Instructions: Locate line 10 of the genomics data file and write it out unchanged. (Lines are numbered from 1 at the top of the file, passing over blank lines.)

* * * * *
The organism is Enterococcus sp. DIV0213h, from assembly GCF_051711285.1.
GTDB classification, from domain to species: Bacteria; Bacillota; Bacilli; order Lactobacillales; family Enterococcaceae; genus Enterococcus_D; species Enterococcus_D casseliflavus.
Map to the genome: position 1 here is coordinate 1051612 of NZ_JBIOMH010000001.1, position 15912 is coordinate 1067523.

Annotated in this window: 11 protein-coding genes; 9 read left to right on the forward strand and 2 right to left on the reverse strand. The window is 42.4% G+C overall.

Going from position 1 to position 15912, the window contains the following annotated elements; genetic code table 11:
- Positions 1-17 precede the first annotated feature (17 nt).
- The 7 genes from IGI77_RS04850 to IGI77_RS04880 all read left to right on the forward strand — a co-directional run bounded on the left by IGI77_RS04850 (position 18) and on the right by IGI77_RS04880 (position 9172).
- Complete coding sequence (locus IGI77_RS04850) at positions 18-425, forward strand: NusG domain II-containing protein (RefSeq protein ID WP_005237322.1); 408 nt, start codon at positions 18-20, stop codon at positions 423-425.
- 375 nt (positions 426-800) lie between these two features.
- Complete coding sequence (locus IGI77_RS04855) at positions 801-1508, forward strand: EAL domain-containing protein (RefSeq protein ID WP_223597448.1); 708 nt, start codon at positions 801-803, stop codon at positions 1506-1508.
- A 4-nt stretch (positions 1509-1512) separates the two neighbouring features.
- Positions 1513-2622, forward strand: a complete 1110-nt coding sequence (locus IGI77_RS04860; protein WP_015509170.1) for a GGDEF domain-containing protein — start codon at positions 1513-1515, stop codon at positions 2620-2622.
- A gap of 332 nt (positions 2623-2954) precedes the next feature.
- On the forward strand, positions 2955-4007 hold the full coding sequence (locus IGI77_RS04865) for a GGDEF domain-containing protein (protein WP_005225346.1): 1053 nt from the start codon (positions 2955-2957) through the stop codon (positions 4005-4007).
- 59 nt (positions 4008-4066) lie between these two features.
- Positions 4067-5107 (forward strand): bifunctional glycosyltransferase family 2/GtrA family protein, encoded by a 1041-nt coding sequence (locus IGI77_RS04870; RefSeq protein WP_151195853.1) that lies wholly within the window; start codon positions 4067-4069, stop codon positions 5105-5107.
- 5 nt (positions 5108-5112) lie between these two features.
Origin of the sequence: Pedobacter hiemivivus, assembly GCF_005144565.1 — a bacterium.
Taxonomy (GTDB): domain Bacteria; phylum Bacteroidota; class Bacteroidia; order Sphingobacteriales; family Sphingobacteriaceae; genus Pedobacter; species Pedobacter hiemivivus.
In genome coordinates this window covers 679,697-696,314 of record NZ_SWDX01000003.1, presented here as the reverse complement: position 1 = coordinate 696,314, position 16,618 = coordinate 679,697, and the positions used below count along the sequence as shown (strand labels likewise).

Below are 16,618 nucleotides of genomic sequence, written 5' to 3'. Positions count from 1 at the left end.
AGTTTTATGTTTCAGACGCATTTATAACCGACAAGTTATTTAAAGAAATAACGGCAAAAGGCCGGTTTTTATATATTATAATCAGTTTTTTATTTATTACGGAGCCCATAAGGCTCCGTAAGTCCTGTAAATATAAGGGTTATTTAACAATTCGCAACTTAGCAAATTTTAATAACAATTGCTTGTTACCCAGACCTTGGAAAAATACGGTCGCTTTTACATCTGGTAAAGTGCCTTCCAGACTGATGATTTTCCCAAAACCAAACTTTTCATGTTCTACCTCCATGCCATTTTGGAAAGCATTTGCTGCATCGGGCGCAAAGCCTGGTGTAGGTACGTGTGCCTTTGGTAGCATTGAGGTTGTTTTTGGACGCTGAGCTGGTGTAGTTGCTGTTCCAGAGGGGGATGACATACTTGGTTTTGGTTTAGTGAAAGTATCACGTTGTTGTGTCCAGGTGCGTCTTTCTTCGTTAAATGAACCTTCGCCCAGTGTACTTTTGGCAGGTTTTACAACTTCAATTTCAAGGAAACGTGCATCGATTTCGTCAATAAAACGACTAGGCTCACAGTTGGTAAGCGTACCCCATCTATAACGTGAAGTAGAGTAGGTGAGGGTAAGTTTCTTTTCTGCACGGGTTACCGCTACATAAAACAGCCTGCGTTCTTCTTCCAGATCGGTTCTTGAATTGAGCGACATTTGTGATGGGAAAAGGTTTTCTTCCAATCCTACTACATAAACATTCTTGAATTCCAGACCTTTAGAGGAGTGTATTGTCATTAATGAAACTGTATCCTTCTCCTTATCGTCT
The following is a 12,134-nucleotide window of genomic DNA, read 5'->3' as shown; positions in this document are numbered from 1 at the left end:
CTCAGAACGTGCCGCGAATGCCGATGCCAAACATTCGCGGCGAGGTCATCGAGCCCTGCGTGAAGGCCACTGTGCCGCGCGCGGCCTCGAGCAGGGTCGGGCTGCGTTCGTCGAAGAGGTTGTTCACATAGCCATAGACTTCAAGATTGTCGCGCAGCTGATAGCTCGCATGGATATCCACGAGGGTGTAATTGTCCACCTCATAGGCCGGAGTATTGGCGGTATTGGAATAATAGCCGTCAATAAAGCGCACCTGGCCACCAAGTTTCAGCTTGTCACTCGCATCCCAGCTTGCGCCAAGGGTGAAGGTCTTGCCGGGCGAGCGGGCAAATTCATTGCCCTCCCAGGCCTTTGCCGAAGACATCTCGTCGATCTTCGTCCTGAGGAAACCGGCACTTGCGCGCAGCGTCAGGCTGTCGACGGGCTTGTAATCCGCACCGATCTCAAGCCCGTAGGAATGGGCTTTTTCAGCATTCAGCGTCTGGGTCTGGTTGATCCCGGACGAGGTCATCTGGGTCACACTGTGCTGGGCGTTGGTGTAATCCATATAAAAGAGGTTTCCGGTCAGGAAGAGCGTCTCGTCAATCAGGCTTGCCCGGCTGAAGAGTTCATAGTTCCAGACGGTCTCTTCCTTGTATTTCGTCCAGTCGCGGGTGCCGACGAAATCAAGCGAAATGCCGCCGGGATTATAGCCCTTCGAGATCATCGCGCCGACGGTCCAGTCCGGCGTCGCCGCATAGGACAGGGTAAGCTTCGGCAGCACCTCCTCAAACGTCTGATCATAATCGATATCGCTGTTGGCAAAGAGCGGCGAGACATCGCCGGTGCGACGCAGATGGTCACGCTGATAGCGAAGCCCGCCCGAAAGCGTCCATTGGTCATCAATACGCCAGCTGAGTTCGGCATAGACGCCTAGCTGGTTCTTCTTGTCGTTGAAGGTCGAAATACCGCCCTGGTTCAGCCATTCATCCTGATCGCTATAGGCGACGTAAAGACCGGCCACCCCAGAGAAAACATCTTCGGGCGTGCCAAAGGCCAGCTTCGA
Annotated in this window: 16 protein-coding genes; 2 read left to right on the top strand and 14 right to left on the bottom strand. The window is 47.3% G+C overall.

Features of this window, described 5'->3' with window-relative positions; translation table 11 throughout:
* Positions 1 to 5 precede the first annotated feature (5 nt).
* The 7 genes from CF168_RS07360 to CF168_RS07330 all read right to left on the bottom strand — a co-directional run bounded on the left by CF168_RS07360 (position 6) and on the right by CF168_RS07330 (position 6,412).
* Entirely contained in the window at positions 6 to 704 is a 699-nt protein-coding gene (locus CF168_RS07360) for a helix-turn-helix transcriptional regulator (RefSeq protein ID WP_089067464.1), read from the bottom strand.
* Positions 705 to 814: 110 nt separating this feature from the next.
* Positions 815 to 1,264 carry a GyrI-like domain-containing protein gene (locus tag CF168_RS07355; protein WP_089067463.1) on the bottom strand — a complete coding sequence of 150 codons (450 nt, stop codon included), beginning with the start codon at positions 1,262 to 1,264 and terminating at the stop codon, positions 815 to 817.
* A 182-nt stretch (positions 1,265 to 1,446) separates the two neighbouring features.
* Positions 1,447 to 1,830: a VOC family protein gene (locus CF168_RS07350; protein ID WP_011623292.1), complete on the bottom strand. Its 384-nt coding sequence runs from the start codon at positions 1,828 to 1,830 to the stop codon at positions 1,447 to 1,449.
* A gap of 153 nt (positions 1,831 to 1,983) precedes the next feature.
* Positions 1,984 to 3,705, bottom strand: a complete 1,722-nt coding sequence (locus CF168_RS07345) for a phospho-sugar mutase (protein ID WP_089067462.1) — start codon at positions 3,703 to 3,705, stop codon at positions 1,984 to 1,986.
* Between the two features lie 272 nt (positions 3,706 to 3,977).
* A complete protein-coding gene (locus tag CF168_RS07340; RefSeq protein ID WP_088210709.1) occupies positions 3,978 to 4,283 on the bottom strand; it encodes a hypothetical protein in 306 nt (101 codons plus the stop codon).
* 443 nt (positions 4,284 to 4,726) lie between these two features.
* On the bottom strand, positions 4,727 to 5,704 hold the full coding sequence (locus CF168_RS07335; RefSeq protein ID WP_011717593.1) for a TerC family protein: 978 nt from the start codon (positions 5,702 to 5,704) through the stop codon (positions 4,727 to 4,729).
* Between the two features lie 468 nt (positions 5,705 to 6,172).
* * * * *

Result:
- Complete coding sequence (locus IGI77_RS04855) at positions 801-1508, forward strand: EAL domain-containing protein (RefSeq protein ID WP_223597448.1); 708 nt, start codon at positions 801-803, stop codon at positions 1506-1508.